By this new regulation, Ramon added the title of president to those of governor and captain-general of Chili. Having received considerable reinforcements, to replace the army so lately destroyed, Ramon ventured to recross the Biobio at the head of about two thousand men. Huenecura advanced to meet him, and a sanguinary and obstinate battle took place in the defiles of the marshes of Lumaco. The Spaniards were for some time in imminent danger of being completely defeated; but the valiant governor, taking his station in the front line, so animated his soldiers by his presence and example that they at length succeeded in breaking and defeating the enemy. Shortly after this victory, Ramon died in the city of Conception, on the 10th of August 1610, universally regretted by the Spanish inhabitants of Chili, to whom he was much endeared by his excellent qualities and his long residence among them. He was even highly esteemed by the Araucanians, whom he had always treated, when prisoners, with a humane attention which did him much honour. According to the royal decree for establishing the court of audience, the government of Chili now devolved upon Don Luis Merlo de la Fuente, the eldest oydor or judge.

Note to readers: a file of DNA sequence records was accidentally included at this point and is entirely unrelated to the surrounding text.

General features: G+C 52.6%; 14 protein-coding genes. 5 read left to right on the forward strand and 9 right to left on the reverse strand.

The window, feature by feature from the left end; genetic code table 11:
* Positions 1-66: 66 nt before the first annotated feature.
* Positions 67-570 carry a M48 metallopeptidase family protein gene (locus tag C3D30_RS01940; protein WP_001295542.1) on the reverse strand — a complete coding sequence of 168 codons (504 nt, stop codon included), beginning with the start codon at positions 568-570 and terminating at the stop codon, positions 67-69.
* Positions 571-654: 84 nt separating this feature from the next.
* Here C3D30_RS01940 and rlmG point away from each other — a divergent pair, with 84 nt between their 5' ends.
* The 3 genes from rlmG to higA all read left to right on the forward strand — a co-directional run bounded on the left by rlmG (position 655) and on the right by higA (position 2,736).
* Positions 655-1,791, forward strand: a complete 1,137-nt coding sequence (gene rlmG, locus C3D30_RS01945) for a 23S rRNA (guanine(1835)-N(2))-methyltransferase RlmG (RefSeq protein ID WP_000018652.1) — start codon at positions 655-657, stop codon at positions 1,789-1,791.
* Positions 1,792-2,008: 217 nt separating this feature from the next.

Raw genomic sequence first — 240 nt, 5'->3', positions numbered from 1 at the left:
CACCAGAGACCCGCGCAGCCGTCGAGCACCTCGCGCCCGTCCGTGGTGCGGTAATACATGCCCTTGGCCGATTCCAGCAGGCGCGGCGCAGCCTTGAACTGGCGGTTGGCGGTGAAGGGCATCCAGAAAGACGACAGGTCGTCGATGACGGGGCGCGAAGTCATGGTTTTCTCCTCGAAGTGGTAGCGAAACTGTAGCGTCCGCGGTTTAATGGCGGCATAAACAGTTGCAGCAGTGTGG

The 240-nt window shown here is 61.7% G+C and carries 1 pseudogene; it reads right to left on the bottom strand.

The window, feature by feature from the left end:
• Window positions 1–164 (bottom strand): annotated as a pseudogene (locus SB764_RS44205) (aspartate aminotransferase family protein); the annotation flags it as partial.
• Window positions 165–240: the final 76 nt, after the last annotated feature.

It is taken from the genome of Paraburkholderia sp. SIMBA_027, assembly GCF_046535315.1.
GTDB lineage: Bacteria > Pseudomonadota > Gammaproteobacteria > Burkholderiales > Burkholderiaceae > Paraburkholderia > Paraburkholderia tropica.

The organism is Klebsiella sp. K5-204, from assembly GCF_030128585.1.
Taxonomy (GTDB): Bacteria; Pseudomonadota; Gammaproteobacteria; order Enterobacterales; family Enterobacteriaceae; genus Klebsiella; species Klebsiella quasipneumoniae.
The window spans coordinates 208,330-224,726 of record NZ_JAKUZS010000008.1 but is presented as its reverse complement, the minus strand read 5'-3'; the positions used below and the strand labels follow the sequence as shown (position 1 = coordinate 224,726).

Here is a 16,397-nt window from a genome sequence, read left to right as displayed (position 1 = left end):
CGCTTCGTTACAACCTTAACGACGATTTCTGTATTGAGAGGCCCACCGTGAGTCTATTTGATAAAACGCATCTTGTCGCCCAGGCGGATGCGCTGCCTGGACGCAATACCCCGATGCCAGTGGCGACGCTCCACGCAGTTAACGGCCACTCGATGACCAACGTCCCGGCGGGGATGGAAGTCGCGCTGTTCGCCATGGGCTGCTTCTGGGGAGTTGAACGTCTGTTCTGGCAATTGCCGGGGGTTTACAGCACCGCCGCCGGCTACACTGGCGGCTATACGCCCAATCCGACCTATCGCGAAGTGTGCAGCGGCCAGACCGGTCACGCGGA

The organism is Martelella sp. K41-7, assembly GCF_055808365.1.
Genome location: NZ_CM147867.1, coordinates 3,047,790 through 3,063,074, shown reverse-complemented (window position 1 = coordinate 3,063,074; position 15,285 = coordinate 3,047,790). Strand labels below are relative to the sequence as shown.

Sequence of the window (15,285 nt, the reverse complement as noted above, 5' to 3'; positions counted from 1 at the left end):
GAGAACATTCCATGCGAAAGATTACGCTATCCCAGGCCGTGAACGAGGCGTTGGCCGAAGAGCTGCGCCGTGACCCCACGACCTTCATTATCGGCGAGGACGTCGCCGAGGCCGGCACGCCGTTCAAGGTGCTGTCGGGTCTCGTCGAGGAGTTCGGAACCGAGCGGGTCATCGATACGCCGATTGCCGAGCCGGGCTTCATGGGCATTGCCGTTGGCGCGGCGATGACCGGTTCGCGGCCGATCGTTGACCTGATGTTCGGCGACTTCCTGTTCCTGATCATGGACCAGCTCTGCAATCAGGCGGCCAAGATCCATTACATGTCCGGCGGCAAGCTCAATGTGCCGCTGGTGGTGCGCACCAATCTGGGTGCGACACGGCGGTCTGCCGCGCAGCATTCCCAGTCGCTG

Much about the same time with Ramon, the toqui Huenecura likewise died, either from disease or in consequence of wounds received in the late battle. He was succeeded in the toquiate by Aillavilu the second, who is represented by Don Basilio Rosas, a contemporary writer, as one of the greatest of the Araucanian generals, and as having fought many battles against Merlo and his successor Don Juan Xaraquemada; but he does not particularize either their dates, the places where they were fought, or any circumstances concerning them.
Among the missionaries who were at that time employed for the conversion of the natives in Chili, was a Jesuit named Luis Valdivia, who, finding it impossible to preach to the Araucanians during the continuance of war, went to Spain and represented in strong terms to Philip III. the great injury suffered by the cause of religion in consequence of this long and cruel war. That weak prince was more devoted to the advancement of religion than to the augmentation of his territories, and sent immediate orders to the government of Chili to discontinue the war, and to settle a permanent peace with the Araucanians, by establishing the river Biobio as the frontier between the two nations. On purpose to secure the punctual execution of these orders, the king offered to exalt Valdivia to the episcopal dignity, and to appoint him governor of Chili. He refused both of these high offers, and only stipulated for the restoration of Alonzo Rivera to the government, whose views were conformable with his own, and who had been exiled to Tucuman as formerly mentioned.